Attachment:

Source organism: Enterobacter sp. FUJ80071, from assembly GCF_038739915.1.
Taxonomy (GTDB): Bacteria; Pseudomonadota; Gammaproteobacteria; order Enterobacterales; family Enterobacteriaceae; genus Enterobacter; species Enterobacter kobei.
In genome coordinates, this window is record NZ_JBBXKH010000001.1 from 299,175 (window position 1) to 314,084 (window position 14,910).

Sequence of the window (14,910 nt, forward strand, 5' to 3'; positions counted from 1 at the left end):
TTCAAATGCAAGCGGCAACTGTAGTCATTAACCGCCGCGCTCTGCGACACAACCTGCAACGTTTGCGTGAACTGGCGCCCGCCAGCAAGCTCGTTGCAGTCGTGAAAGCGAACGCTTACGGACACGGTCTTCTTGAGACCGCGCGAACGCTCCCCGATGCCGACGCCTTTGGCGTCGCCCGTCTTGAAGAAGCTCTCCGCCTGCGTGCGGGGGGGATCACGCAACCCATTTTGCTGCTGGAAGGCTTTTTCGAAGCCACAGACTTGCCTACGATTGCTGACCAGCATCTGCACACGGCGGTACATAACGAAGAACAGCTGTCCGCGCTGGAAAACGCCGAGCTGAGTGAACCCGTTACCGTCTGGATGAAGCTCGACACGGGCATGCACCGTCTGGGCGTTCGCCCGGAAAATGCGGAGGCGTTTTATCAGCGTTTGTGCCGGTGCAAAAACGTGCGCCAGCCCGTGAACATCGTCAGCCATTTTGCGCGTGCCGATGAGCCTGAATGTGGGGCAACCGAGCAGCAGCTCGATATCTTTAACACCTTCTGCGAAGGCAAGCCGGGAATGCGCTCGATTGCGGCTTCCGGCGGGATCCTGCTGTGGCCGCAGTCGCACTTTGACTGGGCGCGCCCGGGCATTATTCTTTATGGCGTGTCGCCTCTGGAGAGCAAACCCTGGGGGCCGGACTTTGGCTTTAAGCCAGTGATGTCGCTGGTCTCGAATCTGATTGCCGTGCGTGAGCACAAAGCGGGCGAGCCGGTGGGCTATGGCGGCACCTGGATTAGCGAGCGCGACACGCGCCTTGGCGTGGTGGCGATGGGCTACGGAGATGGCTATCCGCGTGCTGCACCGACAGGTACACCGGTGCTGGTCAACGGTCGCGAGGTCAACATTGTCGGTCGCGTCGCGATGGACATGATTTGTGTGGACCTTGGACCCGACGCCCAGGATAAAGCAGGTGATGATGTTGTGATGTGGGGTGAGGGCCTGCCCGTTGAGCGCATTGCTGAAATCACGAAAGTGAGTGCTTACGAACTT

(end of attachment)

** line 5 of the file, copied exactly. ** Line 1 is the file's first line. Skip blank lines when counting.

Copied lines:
TTCAAATGCAAGCGGCAACTGTAGTCATTAACCGCCGCGCTCTGCGACACAACCTGCAACGTTTGCGTGAACTGGCGCCCGCCAGCAAGCTCGTTGCAGTCGTGAAAGCGAACGCTTACGGACACGGTCTTCTTGAGACCGCGCGAACGCTCCCCGATGCCGACGCCTTTGGCGTCGCCCGTCTTGAAGAAGCTCTCCGCCTGCGTGCGGGGGGGATCACGCAACCCATTTTGCTGCTGGAAGGCTTTTTCGAAGCCACAGACTTGCCTACGATTGCTGACCAGCATCTGCACACGGCGGTACATAACGAAGAACAGCTGTCCGCGCTGGAAAACGCCGAGCTGAGTGAACCCGTTACCGTCTGGATGAAGCTCGACACGGGCATGCACCGTCTGGGCGTTCGCCCGGAAAATGCGGAGGCGTTTTATCAGCGTTTGTGCCGGTGCAAAAACGTGCGCCAGCCCGTGAACATCGTCAGCCATTTTGCGCGTGCCGATGAGCCTGAATGTGGGGCAACCGAGCAGCAGCTCGATATCTTTAACACCTTCTGCGAAGGCAAGCCGGGAATGCGCTCGATTGCGGCTTCCGGCGGGATCCTGCTGTGGCCGCAGTCGCACTTTGACTGGGCGCGCCCGGGCATTATTCTTTATGGCGTGTCGCCTCTGGAGAGCAAACCCTGGGGGCCGGACTTTGGCTTTAAGCCAGTGATGTCGCTGGTCTCGAATCTGATTGCCGTGCGTGAGCACAAAGCGGGCGAGCCGGTGGGCTATGGCGGCACCTGGATTAGCGAGCGCGACACGCGCCTTGGCGTGGTGGCGATGGGCTACGGAGATGGCTATCCGCGTGCTGCACCGACAGGTACACCGGTGCTGGTCAACGGTCGCGAGGTCAACATTGTCGGTCGCGTCGCGATGGACATGATTTGTGTGGACCTTGGACCCGACGCCCAGGATAAAGCAGGTGATGATGTTGTGATGTGGGGTGAGGGCCTGCCCGTTGAGCGCATTGCTGAAATCACGAAAGTGAGTGCTTACGAACTT